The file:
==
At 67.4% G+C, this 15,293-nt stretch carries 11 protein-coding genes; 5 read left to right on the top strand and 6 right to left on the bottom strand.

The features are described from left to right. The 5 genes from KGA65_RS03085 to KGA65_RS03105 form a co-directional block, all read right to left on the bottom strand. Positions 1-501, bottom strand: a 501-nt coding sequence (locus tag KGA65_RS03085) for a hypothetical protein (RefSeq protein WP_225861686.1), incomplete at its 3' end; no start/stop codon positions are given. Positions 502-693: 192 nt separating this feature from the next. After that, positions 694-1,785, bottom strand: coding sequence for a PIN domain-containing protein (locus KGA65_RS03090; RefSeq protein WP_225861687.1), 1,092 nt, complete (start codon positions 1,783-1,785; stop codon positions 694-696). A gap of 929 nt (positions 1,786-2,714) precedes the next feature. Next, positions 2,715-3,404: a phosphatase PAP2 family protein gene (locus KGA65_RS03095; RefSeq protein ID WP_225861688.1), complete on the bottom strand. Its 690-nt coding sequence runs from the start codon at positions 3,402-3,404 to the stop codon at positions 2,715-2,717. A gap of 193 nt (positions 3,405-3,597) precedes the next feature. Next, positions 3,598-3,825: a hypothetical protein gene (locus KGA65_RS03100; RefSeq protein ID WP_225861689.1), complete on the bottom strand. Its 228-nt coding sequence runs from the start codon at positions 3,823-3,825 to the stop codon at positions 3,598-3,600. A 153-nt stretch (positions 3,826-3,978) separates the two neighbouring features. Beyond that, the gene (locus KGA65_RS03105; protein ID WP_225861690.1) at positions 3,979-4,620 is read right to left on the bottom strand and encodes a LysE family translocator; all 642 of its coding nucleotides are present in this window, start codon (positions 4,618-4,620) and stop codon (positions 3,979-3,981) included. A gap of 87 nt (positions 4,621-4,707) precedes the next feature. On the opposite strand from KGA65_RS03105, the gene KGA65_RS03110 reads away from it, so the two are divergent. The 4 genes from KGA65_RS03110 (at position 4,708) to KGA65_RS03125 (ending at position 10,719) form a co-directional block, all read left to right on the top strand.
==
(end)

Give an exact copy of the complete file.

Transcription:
At 67.4% G+C, this 15,293-nt stretch carries 11 protein-coding genes; 5 read left to right on the top strand and 6 right to left on the bottom strand.

The features are described from left to right. The 5 genes from KGA65_RS03085 to KGA65_RS03105 form a co-directional block, all read right to left on the bottom strand. Positions 1-501, bottom strand: a 501-nt coding sequence (locus tag KGA65_RS03085) for a hypothetical protein (RefSeq protein WP_225861686.1), incomplete at its 3' end; no start/stop codon positions are given. Positions 502-693: 192 nt separating this feature from the next. After that, positions 694-1,785, bottom strand: coding sequence for a PIN domain-containing protein (locus KGA65_RS03090; RefSeq protein WP_225861687.1), 1,092 nt, complete (start codon positions 1,783-1,785; stop codon positions 694-696). A gap of 929 nt (positions 1,786-2,714) precedes the next feature. Next, positions 2,715-3,404: a phosphatase PAP2 family protein gene (locus KGA65_RS03095; RefSeq protein ID WP_225861688.1), complete on the bottom strand. Its 690-nt coding sequence runs from the start codon at positions 3,402-3,404 to the stop codon at positions 2,715-2,717. A gap of 193 nt (positions 3,405-3,597) precedes the next feature. Next, positions 3,598-3,825: a hypothetical protein gene (locus KGA65_RS03100; RefSeq protein ID WP_225861689.1), complete on the bottom strand. Its 228-nt coding sequence runs from the start codon at positions 3,823-3,825 to the stop codon at positions 3,598-3,600. A 153-nt stretch (positions 3,826-3,978) separates the two neighbouring features. Beyond that, the gene (locus KGA65_RS03105; protein ID WP_225861690.1) at positions 3,979-4,620 is read right to left on the bottom strand and encodes a LysE family translocator; all 642 of its coding nucleotides are present in this window, start codon (positions 4,618-4,620) and stop codon (positions 3,979-3,981) included. A gap of 87 nt (positions 4,621-4,707) precedes the next feature. On the opposite strand from KGA65_RS03105, the gene KGA65_RS03110 reads away from it, so the two are divergent. The 4 genes from KGA65_RS03110 (at position 4,708) to KGA65_RS03125 (ending at position 10,719) form a co-directional block, all read left to right on the top strand.